Oral Histories Exchange Programe
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  • Oral Histories exchange programe

    Oral Histories Exchange Program- Indian and Pakistani Schools

    Background

    • India and Pakistan have engaged in three wars and countless skirmishes. People to people contact is limited and there exists a trust deficit between young Indians and Pakistanis, especially amongst low-income groups who are more susceptible to propaganda and jingosim. In order to scale down conflict rhetoric, such contacts are essential as they lay the foundation of trust and build on similarities
    • History books on both sides of the border have a skewed version of history that gives rise to suspicions. These programs will help alley fears and prevent a sense of hate for the 'other,' helping to bring about a better understanding of each other. CITIZENS ARCHIVE OF PAKISTAN and ROUTES 2 ROOTS hope that by the end of the project, there will be a marked difference in the way students approach India-Pakistan ties and the way in which they ask questions about each other.  It is CITIZENS ARCHIVE OF PAKISTAN and ROUTES 2 ROOTS's hope that a student-to-student program will increase confidence among the people through dispelling of stereotypes and create a positive pressure for peace.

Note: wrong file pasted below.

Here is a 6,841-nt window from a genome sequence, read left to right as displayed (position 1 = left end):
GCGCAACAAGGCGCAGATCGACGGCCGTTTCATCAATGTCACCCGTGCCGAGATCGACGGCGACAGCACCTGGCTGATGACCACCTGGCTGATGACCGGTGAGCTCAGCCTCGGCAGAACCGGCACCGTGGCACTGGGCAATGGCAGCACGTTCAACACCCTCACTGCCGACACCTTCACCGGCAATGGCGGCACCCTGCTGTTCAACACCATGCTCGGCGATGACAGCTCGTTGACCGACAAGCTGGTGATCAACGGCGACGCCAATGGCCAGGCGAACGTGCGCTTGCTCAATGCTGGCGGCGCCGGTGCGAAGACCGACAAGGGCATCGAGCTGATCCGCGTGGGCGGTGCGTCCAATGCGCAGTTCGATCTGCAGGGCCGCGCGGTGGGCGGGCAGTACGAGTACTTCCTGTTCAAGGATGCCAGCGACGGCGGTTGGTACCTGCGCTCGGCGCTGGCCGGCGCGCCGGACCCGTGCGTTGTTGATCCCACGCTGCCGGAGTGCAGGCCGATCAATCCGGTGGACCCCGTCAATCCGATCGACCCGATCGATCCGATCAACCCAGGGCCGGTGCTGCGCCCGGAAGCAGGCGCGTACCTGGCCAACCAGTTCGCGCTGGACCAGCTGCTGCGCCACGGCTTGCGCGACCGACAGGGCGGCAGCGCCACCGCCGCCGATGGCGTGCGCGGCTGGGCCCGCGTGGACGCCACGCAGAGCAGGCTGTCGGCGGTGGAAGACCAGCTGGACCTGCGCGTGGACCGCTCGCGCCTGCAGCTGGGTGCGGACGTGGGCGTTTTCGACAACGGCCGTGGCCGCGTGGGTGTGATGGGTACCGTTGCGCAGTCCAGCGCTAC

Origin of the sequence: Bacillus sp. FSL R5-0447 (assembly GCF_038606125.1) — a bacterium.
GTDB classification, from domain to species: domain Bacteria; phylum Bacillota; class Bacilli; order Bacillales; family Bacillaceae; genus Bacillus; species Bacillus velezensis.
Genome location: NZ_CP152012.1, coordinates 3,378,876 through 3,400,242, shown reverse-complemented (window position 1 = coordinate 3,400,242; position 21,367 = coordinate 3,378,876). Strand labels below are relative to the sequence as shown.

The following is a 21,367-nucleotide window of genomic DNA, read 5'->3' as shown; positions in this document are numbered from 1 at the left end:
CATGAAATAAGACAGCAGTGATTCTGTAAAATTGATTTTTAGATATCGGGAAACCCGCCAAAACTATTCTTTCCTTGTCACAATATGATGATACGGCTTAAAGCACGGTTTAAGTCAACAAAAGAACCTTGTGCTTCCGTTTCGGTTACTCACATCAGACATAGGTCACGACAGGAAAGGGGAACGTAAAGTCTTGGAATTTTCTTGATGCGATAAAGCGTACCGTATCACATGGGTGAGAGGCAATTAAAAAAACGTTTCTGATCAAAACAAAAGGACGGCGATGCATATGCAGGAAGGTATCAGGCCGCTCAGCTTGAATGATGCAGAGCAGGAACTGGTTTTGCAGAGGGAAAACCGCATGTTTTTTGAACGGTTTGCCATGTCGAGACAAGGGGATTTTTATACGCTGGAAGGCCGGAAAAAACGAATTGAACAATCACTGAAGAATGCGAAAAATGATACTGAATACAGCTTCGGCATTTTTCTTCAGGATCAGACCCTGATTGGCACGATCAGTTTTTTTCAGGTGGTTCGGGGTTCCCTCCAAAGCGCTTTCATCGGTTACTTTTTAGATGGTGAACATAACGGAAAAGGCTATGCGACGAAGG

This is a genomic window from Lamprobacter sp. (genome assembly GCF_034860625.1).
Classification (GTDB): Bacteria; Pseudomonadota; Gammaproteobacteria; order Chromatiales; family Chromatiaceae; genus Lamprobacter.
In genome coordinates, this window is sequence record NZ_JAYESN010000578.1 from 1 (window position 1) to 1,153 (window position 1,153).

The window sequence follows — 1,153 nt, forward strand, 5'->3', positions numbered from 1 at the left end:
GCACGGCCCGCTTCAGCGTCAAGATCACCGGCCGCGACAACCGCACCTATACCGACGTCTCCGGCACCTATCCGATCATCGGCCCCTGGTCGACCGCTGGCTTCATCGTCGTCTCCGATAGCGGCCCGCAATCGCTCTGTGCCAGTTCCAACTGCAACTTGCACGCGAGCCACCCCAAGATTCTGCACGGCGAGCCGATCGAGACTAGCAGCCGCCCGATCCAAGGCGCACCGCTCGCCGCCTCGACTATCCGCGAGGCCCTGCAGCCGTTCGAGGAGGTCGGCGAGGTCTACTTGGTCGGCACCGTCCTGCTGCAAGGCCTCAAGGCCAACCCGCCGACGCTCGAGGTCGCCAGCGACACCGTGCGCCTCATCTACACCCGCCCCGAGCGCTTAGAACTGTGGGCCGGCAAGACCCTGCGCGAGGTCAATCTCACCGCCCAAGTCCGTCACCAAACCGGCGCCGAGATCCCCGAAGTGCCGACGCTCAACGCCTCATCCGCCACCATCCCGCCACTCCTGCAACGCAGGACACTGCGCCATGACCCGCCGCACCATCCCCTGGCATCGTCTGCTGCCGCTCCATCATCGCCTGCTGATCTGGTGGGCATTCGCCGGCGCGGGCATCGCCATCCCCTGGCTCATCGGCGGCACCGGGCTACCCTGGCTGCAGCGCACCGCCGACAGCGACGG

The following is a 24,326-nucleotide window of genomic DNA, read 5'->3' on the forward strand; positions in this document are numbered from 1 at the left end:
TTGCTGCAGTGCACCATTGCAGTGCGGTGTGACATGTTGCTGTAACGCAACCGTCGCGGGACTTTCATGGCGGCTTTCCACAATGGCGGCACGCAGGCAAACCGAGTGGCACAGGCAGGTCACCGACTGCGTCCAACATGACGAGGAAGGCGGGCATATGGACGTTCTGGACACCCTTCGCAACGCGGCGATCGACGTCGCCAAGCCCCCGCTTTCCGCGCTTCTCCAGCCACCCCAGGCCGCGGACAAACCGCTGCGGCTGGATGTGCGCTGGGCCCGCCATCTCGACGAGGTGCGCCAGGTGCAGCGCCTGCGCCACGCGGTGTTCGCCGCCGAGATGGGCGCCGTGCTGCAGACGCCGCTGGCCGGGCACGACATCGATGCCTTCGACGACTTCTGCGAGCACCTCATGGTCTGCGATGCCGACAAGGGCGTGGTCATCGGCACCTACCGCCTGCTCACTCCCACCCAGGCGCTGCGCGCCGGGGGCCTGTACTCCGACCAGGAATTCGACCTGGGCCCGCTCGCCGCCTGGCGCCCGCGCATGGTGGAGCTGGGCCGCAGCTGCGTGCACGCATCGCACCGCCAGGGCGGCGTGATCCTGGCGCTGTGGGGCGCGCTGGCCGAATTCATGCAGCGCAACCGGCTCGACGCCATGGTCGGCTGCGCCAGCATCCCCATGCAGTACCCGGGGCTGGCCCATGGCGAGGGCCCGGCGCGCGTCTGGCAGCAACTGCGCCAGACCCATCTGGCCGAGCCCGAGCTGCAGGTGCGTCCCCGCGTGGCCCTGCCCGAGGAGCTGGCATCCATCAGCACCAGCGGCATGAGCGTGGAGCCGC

• CITIZENS ARCHIVE OF PAKISTAN and ROUTES 2 ROOTS also hope that through the project, children will be able to learn more about their own country and its history, building a strong Pakistani and Indian identity. Children will be encouraged to ask their parents and grandparents questions that may not arise in normal circumstances, making history more interactive and interesting for the students and filling in the gaps in their books.

     Project Design

    The Exchange-for-change model was developed as a result of two competing demands:

    • the Oral History Project goals which strive towards creating awareness of Pakistan's joint history with India, among other aspects
    • the lack of communication between India and Pakistan and the resultant deficit in history syllabi of schools of both countries

    The model will consist of four phases each requiring students aged ten to fourteen to engage in open dialogue. The phases are detailed below:

    This exchange program will involve over 2200 students and 10 schools from Karachi and Lahore in Pakistan and Delhi and Mumbai in India. 

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